Hands-On Learning

Steven Knapp in the nursing simulation room with a mannequin in hospital bed
September 13, 2010

The George Washington University School of Nursing announced a $23,000 gift on Monday from Reston Hospital Center and the Hospital Corporation of America Virginia Health System, which provided extra equipment for the school’s new simulation lab.

A large component of students’ curriculum in the School of Nursing, which opened its doors in July, is working in the skills and simulation lab at the GW Virginia Science and Technology Campus in Ashburn, Va. The lab allows students to work autonomously in simulated, real-life situations, while nursing faculty members oversee, evaluate and provide feedback.

“This generous gift from HCA Virginia and Reston Hospital Center will expand the hands-on learning opportunities we offer nursing students,” said GW President Steven Knapp at an event showcasing the simulation lab earlier today. “Such partnerships greatly enhance our ability to meet the commonwealth’s educational needs.”

The gift has allowed GW to make the lab more like a real hospital so students can get comfortable and gain experience before starting their clinical rotations.

Inside the simulation lab, students are assigned several mannequins, which act like real-life patients. Not only do the mannequins blink and have a pulse, they can also bleed, perspire and speak 20 different languages. The mannequins display different health problems, and the students are required to treat them accordingly.

“As a newly established school of nursing, we are truly grateful for HCA Virginia’s support for our programs,” said Jean Johnson, dean of the School of Nursing. “By providing our students with the highest quality education and cutting-edge technology for learning, we know that our graduates will be prepared to take on the challenges that nurses face in the field.”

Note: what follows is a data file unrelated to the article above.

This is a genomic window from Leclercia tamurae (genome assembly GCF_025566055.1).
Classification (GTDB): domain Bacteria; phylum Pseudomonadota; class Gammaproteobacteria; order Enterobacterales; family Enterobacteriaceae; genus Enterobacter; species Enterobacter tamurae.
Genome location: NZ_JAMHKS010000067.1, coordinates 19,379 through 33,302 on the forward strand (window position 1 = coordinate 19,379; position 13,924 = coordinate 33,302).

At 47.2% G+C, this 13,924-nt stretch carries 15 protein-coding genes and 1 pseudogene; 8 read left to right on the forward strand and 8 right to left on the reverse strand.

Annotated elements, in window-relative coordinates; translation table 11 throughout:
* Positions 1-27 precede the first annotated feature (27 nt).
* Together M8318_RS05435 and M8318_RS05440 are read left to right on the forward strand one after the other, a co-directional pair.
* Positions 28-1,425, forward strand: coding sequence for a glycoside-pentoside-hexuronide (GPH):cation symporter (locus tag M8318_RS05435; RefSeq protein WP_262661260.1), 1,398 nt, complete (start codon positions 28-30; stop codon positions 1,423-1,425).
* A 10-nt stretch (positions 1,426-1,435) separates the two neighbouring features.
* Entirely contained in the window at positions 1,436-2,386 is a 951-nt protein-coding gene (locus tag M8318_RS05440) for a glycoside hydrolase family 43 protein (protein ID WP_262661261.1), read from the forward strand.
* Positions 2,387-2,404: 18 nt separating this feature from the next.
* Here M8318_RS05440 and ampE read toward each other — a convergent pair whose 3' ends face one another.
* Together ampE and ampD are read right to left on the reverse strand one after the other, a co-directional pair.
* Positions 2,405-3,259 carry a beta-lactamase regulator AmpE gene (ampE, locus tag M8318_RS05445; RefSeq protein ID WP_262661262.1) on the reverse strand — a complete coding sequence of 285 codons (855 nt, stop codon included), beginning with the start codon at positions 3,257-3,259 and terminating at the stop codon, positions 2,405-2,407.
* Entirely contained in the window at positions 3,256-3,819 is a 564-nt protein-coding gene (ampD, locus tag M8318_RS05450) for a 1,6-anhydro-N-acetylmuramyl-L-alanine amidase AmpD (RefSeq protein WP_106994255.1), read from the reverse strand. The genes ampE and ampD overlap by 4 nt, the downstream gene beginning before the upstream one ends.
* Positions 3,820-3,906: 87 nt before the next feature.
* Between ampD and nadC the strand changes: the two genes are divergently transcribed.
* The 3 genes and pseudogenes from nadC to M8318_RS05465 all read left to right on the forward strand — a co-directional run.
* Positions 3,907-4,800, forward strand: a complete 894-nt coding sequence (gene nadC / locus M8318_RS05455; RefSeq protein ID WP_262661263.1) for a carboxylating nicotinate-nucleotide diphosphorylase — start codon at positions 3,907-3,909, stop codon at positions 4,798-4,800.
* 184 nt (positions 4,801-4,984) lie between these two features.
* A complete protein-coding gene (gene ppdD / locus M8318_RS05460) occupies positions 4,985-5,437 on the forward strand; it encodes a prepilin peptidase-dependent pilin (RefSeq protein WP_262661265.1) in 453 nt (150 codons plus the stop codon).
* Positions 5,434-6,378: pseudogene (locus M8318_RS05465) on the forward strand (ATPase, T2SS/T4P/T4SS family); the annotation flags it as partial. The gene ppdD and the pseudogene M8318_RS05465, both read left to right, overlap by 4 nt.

Christy Phillips, a GW nursing student, said she met the mannequins on her first day of nursing school.

“It was a little intimidating because we had no idea they would talk back to us or blink their eyes,” she said. “We’re really responsible for their care and have to respond when unexpected things happen.”

David Ward, another nursing student, said working on the mannequins has enhanced his educational experience.

“It made me a lot more confident in the hospital,” he said.

GW educates more than 2,000 students in Virginia each semester not only at the Ashburn campus but also at other education centers in Alexandria, Arlington and Virginia Beach.

“I’m glad that George Washington University’s presence in the Commonwealth is growing stronger,” said Virginia Secretary of Education Gerard Robinson, who attended the announcement.

Dean Johnson said she hopes GW can send the Reston Hospital Center, which is one of HCA’s 13 hospitals in Virginia, very well-prepared students.

“We’re hoping to be part of the solution to the nursing shortage problem,” she said.

Cindy Glover, chief nursing officer of Reston Hospital Center, said GW’s commitment to nursing is coming at just the right time.

“As Reston Hospital Center continues to grow, it is more important than ever to have competent nurses to care for our community,” she said. “GW is such a prestigious school, and I’m dying for your students to come work here.”

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